Project Schedule

The best time that I can work in is right now, which I am using to read the existing code of modifiers, iterations on mesh, modifiers, and the previous attempt. The college is closed and likely would remain so for at least 4-5 weeks. If it opens, it will overlap with the community bonding period, which I’ve already done (-: So that will not interfere with the rest of the timeline. The order of tasks, weekly is expected to remain as:

Week Dates Task
1 June 1 - June 8 OBJ Exporter: Vertex, vertex normals, faces, texture coordinates
2 June 9 - June 15 OBJ Exporter: Curves, modifiers, animation, Scale, Transforms in axes, Progress logging
3 June 16 - June 22 OBJ Exporter: Grouping, triangulate, Indices: relative & absolute, Material library: to be left in python.
4 Eval1 June 23 - June 29 OBJ Importer: Vertex, vertex normals, faces, texture coordinates
5 June 30 - July 6 OBJ Importer: Material Library, Curves, Modifiers. Grouping,
6 July 7 - July 13 Finalising OBJ Importer & Experimentation with IO methods to see which one works the fastest.
7 July 14 - July 20 Minor refactor for Object-oriented structure. Profiling & optimisation.
8 July 21 - July 27 Bug fixing, testing, Benchmark, Documentation.
Eval2 9 July 28 - August 3 STL I/E ASCII, STL I/E Binary (These weeks should be acting as buffer for OBJ's completion)
10 August 4 - August 10 PLY I/E ASCII
11 August 11 - August 17 Refactoring for object-oriented methods and merging common functions for the three formats.
12 Eval3 August 18 - August 24 Docs, wrapup, cleanup.

I will further improve any remaining tasks after the GSoC is over. After which I intend to stay to help with bug triaging & fixing and also learning new things in Blender.

Bio

I am Ankit Meel, a pre-final year undergraduate student in Electrical Engineering at Indian Institute of Technology, Kanpur. You can see some of my hobby projects in photography and illustration at my Bēhance profile. It hasn’t been updated lately, I hope the next update will be a Blender product.

I was introduced to C and C++ in the second semester, three years ago and have been using them since. Using Python, I’ve completed multiple assignments in machine learning, signal processing; I also made a facial expression classifier for images, as a summer project. Other than that, I have done front end development, server setup in NodeJS, socket programming using Python, and numerical analysis methods in Octave.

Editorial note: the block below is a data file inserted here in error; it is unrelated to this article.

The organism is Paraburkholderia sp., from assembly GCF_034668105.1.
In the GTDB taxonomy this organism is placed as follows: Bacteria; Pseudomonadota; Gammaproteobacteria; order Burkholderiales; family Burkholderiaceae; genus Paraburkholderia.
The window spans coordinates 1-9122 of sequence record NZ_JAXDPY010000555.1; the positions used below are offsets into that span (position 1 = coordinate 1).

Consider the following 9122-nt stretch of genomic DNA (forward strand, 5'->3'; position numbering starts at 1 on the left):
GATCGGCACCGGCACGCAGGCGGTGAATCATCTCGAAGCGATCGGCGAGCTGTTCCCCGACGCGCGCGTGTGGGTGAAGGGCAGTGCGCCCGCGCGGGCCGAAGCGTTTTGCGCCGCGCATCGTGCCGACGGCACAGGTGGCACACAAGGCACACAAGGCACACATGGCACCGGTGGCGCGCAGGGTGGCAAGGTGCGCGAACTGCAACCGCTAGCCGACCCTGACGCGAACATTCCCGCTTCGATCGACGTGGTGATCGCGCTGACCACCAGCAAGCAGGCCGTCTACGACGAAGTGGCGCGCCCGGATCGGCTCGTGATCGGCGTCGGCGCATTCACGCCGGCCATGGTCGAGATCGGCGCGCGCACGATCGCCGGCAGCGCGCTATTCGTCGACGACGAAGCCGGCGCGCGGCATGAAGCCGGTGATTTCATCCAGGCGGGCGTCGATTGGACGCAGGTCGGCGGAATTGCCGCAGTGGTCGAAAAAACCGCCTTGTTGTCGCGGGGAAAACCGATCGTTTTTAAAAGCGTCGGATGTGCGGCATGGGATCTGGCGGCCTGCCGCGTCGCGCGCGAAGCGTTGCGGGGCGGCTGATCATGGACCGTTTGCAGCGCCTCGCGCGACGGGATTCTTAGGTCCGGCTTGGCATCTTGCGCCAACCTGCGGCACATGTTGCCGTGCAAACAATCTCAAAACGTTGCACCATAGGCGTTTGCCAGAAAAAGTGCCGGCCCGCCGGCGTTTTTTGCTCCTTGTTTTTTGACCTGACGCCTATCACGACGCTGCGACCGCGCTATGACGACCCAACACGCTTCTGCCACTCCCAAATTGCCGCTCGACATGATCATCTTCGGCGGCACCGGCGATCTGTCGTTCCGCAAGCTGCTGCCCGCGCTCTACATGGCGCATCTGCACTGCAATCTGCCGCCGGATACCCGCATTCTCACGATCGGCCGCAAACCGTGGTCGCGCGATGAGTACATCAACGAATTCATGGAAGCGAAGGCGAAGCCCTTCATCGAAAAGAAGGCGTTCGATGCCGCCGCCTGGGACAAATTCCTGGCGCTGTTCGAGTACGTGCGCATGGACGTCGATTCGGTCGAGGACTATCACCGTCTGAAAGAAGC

I’ve also gotten some exposure to Objective-C while doing a paper cut for alias redirection on macOS, D6679. In D6512, I made an attempt for icon theming support. I have been active in Blender for over eight months now, and am also a member of the moderators group and coordinate with the bug triaging team and almost all other developers while triaging reports.

Interesting reads

Appendix

  • PLY ASCII : Plane.
ply
format ascii 1.0
comment Created by Blender 2.83 (sub 10) - www.blender.org, source file: ''
element vertex 4
property float x
property float y
property float z
property float nx
property float ny
property float nz
property float s
property float t
element face 1
property list uchar uint vertex_indices
end_header
-1.000000 -1.000000 0.000000 0.000000 0.000000 1.000000 0.000000 0.000000
1.000000 -1.000000 0.000000 0.000000 0.000000 1.000000 1.000000 0.000000
1.000000 1.000000 0.000000 0.000000 0.000000 1.000000 1.000000 1.000000
-1.000000 1.000000 0.000000 0.000000 0.000000 1.000000 0.000000 1.000000
4 0 1 2 3
  • STL ASCII : Plane (a, b, c, d in brackets added)
solid Exported from Blender-2.83 (sub 10)
facet normal 0.000000 0.000000 1.000000
outer loop
vertex -1.000000 -1.000000 0.000000 (a)
vertex 1.000000 -1.000000 0.000000  (b)
vertex 1.000000 1.000000 0.000000   (c)
endloop
endfacet
facet normal 0.000000 0.000000 1.000000
outer loop
vertex -1.000000 -1.000000 0.000000  (a)
vertex 1.000000 1.000000 0.000000    (b)
vertex -1.000000 1.000000 0.000000   (d)
endloop
endfacet
endsolid Exported from Blender-2.83 (sub 10)
  • STL Binary : Plane
4578 706f 7274 6564 2066 726f 6d20 426c
656e 6465 722d 322e 3833 2028 7375 6220
3130 2900 0000 0000 0000 0000 0000 0000
0000 0000 0000 0000 0000 0000 0000 0000
0000 0000 0000 0000 0000 0000 0000 0000
0200 0000 0000 0000 0000 0000 0000 803f
0000 80bf 0000 80bf 0000 0000 0000 803f
0000 80bf 0000 0000 0000 803f 0000 803f
0000 0000 0000 0000 0000 0000 0000 0000
803f 0000 80bf 0000 80bf 0000 0000 0000
803f 0000 803f 0000 0000 0000 80bf 0000
803f 0000 0000 0000

https://en.wikipedia.org/wiki/STL_(file_format)#Binary_STL